Connecticut residents split nearly evenly when asked if their preference is for the next Governor to reduce income taxes or property taxes. Just over half, 52 percent, opt for reductions in the property tax, which is levied at the municipal level, while 48 percent would prefer a cut in the statewide income tax.
State residents were asked a series of hypothetical policy trade-offs that the next Governor, who will be elected on November 6, may need to make when setting state policy to respond to a projected budget deficit. The new InformCT statewide survey, released today, asked about a number of issues that have been widely discussed during the political campaigns.
Voters will elect a Governor and other statewide officers, as well as all 187 members of the State House and Senate, in less than two weeks. When they take office in January, elected officials will need to grapple with projected state deficits in the billions of dollars for the years ahead, beginning with the next fiscal year.
Regarding possible new revenue sources, Connecticut residents by a two-to-one margin prefer that the state legalize and tax marijuana versus instituting electronic tolling. The poll indicated that two-thirds - 67 percent – prefer pot over tolls, saying that taxing marijuana was a better choice than establishing electronic tolls. One-third (33%) said they prefer tolls over marijuana to boost state revenue.
“In an extremely tight race for Governor, the closely divided electorate is apparent in the income tax cut vs. property tax cut survey results – a nearly dead-even split,” said Robert W. Santy, President & CEO of the Connecticut Economic Resource Center, Inc. and CEO of InformCT. “Residents preference for pot over tolls to raise revenue, and retention efforts aimed more at millennials than older residents, also provide insight as voters prepare to elect the next Governor.”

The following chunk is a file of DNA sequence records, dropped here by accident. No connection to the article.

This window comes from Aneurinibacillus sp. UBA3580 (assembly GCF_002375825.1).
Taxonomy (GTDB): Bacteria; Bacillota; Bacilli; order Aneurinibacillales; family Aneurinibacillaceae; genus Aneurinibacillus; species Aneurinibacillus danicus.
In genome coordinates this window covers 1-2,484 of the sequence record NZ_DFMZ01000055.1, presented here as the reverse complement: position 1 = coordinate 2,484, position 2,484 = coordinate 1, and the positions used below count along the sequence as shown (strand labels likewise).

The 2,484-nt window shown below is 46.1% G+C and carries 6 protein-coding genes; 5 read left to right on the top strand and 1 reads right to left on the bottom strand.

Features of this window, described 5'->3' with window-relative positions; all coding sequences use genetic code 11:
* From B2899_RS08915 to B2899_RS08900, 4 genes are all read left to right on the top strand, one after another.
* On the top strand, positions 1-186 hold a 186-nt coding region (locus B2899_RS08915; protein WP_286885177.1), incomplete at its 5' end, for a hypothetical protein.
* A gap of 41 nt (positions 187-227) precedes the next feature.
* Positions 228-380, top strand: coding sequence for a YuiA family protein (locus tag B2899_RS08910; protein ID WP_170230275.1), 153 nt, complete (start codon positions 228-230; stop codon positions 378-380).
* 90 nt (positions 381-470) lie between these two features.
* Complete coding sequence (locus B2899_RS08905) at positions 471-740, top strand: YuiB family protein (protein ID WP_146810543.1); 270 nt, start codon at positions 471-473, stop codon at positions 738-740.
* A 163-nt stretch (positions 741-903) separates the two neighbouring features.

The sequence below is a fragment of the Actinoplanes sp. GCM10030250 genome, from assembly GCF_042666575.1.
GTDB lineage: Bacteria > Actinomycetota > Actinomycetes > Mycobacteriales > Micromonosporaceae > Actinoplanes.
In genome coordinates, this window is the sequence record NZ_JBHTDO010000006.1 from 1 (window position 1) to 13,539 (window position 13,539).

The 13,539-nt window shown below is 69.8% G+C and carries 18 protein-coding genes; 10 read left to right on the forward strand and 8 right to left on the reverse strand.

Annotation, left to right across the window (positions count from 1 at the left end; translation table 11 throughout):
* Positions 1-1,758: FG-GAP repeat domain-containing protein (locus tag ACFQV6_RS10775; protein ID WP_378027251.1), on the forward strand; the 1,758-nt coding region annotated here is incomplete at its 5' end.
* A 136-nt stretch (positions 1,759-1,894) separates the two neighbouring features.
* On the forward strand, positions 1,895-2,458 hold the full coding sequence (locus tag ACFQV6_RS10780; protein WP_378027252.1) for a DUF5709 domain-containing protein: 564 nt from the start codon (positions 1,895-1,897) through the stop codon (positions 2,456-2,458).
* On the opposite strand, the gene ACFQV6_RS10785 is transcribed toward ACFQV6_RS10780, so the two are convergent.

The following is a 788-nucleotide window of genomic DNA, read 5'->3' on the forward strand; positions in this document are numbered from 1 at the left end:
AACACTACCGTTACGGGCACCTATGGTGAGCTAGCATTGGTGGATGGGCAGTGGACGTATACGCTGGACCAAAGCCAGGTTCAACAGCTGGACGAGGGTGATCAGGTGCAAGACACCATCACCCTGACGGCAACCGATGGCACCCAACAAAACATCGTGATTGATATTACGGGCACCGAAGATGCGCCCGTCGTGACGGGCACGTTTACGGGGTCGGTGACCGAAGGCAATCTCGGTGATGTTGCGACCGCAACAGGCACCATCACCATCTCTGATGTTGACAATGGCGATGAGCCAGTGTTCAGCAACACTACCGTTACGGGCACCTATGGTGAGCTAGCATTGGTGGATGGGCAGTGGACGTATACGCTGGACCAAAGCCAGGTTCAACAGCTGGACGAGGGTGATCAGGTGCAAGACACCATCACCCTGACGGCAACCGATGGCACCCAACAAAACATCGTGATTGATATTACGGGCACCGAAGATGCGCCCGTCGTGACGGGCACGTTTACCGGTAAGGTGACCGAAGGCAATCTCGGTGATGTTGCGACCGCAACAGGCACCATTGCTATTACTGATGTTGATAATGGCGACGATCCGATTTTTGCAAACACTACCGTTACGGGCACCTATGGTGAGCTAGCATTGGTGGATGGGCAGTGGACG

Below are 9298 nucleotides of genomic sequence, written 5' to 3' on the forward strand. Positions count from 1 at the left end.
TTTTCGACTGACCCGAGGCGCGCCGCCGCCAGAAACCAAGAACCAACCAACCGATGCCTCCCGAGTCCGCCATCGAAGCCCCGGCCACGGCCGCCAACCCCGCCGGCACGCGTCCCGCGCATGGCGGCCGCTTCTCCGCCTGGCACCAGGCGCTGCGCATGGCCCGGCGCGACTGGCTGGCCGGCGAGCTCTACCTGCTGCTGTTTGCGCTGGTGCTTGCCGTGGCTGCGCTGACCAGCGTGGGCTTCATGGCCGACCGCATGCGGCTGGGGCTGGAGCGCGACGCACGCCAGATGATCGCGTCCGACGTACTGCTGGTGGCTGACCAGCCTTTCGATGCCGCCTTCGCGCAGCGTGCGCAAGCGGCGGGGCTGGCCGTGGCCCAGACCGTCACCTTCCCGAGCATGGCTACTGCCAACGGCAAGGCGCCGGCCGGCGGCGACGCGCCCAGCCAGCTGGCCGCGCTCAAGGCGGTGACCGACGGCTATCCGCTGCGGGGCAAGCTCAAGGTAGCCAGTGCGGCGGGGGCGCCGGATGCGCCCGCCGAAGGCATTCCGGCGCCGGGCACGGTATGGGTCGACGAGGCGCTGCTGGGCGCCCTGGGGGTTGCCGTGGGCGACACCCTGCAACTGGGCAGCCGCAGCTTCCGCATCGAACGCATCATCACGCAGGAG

When asked if state policymakers should target Boomers or Millennials for efforts aimed at retaining population in the state, Millennials were the winners by a wide margin. Six in 10 residents (61%) said millennials should be the focus of the state’s attention, compared with only 39 percent who preferred efforts aimed at retaining retirees. Interestingly, the two age groups were almost equally represented among respondents in the survey - Millennials (age 22-35) were 30 percent of respondents; while Boomers (age 56 and older) were 31 percent.
When residents were asked which approach they preferred to grow the state’s economy, 55 percent said Connecticut should invest in schools and community features, compared with 45 percent who expressed a preference for efforts to recruit companies to Connecticut. Survey respondents included home owners (56%) and those who were not (44%).
In the survey, residents said that if the state is seeking to improve public access, expanding mass transit reach and options is the preferred choice over working toward universal broadband access. Nearly six in 10 – 57% – opted for expanding mass transit when given a choice between the two options. Efforts to achieve universal broadband access in Connecticut was preferred by 43 percent of those surveyed.
InformCT is a public-private partnership that provides independent, non-partisan research, analysis, and public outreach to help create fact-based dialogue and action in Connecticut. The survey is administered by researchers from the Connecticut Economic Resource Center, Inc. The online survey of 505 state residents, conducted in late September 2018, has a margin of error of 4 percent.